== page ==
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Corporate Employment and the Zero-Sum Game

Imagine a pie.  If there are four people splitting a pie, I get first cut, and I cut a piece about half the size of the pie, that means the other 3 peoples’ slices of the pie would have to be smaller than mine.  the largeness of my slice has negatively effected the slice of their pie.  This is what is referred to as a “Zero-Sum Game“.

Back when I was studying economics, I was often presented with the argument that “capitalism is NOT a Zero-Sum Game“.  What that basically means is that capitalists assume that resources are infinite, and therefore the size of one person’s share does not effect the size of another person’s share.  This seems to be a cornerstone of capitalist ideology, because I have heard this argument from many die-hard capitalists over the years.  Unfortunately for capitalism, this argument is complete malarkey.

OK, maybe 200 years ago, when Adam Smith and John Locke were writing the rules for capitalism, the idea of infinite resources was a little more plausible.  Back then, the human race was small, and the Earth was vast and unexplored.  It may have been OK for them to make such an assumption at that time, but in today’s modern age, the idea of infinite resources is becoming more and more an antiquated notion of yore.

I mean, we’ve been off the planet and photographed the whole damned thing from space.  Its just a pale blue dot.  It definitely has dimensions, a finite mass and volume.  Not to mention that we have pretty much staked out every single piece of real estate on Earth.  There are no more frontiers.  So the Earth is definitely finite.

Now, some would argue that the resources of the Universe are infinite, and that’s debatable and definitely pretty hard to prove.  But even if they were infinite, our access to them certainly isn’t.  With our current means of propulsion, it would be impractical to mine the solar system, let alone outside the solar system.

So, maybe, at some distant point in the future, if and when we achieve Star Trek-like technological capabilities (matter generation, free energy, etc…) then we might be able to say that our resources approached the infinite, but in the here and now, our resources are most certainly finite.

Now, back to the Zero-Sum Game argument.  Capitalists will use a variety of means to convince people that capitalism is NOT a Zero-Sum Game.  They like to use the ambiguity of a large scale environment to “prove” their point.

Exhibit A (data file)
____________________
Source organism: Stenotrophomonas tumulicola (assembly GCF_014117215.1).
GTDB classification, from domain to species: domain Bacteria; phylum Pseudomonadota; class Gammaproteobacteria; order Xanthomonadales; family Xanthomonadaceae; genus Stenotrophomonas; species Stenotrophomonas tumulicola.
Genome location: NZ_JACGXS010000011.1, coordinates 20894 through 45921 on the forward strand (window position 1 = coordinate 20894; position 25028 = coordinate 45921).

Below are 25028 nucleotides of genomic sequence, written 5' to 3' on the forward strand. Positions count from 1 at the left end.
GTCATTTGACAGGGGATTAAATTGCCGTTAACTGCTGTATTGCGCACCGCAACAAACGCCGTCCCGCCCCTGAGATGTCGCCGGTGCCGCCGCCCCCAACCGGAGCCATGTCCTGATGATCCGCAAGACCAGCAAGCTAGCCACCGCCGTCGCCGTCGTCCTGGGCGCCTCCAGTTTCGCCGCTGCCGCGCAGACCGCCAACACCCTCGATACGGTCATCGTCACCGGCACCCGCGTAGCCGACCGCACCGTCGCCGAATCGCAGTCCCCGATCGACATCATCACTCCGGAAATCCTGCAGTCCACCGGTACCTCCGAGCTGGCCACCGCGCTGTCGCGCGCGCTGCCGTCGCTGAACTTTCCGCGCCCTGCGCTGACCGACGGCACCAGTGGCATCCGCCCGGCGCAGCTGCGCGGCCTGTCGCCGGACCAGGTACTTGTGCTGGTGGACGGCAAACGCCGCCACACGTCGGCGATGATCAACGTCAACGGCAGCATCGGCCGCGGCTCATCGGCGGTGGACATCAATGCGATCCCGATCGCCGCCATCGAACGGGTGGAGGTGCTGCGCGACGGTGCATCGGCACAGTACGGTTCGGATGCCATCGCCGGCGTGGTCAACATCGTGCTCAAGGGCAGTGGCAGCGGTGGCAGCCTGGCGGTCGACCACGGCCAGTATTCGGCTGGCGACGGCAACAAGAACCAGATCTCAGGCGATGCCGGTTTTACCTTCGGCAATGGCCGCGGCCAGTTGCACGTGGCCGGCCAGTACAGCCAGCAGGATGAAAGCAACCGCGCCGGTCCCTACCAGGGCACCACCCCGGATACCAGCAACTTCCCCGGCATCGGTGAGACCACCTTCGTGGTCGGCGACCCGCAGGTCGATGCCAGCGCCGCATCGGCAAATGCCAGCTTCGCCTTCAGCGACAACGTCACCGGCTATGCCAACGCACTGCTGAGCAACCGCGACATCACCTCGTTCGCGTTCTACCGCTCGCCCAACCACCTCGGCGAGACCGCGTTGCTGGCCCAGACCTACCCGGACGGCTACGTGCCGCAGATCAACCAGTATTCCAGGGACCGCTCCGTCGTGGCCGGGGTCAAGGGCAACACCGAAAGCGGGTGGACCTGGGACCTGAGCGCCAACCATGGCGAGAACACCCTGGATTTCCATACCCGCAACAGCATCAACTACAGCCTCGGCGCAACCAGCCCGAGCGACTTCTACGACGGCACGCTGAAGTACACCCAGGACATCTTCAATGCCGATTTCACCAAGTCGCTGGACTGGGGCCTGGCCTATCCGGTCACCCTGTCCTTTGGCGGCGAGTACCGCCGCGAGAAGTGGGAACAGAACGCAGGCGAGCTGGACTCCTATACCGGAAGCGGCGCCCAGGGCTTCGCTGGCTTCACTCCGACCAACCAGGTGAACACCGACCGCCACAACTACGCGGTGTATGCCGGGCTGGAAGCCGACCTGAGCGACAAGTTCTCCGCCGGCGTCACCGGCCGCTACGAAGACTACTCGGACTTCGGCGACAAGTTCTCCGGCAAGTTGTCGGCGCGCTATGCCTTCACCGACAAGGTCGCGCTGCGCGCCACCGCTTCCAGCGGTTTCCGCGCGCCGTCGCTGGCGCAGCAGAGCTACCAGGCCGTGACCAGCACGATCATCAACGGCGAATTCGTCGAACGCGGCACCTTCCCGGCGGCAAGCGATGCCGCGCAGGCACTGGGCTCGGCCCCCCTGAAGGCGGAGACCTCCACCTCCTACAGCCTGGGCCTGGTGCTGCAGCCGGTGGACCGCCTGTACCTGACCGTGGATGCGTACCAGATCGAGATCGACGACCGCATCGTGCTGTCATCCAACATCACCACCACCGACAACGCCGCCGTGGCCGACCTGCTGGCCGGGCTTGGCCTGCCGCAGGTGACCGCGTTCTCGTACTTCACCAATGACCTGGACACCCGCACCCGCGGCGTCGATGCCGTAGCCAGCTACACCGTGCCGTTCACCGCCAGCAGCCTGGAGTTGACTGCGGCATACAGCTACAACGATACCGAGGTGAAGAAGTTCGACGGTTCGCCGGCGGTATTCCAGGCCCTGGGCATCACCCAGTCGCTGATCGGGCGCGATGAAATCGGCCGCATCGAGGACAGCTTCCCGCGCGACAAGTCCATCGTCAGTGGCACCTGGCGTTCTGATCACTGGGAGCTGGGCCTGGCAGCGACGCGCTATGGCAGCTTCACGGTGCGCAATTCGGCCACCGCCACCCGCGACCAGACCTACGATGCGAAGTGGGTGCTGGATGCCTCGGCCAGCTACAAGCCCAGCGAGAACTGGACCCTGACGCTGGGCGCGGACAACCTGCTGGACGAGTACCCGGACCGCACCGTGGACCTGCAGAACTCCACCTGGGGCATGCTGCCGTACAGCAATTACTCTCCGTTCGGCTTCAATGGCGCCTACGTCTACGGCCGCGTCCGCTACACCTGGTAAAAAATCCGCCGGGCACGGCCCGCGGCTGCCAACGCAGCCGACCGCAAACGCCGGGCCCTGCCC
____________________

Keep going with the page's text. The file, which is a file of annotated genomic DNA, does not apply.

“Sure, I’m a millionaire,” they say, “But there are a lot of millionaires!  Anyone can be one.  Me being a millionaire doesn’t prevent someone else from being a millionaire.”

Now, in the context of the big world, this is almost believable.  But in the context of a smaller-scale environment, such as a small corporation, the Zero-Sum Game becomes obvious.

At any given company, salaries are paid by a finite pool of revenue.  The company only makes so much revenue a year, and thus the payroll is definitely finite.  Therefore, if your boss makes $100k a year, and you only make $30k, and when you ask for a raise the company says “we can’t afford to give you one”, your boss’s high salary is most certainly at least partially to blame for the company’s inability to give you a raise.  In other words, the largeness of you boss’s slice of the pie has negatively effected the size of your slice.

This is why at any given company in America, the situation you normally have is a bunch of hardworking, intelligent, underpaid people doing most of the work, while all the company’s revenue goes to lazy, incompetent, overpaid executives.  This is the truth of our era, and anyone trying to propagate ideas to the contrary is just a wealthy man trying to avoid getting lynched by the working class he rips off on a daily basis.


About nonya beeznas

A little light in the darkness.

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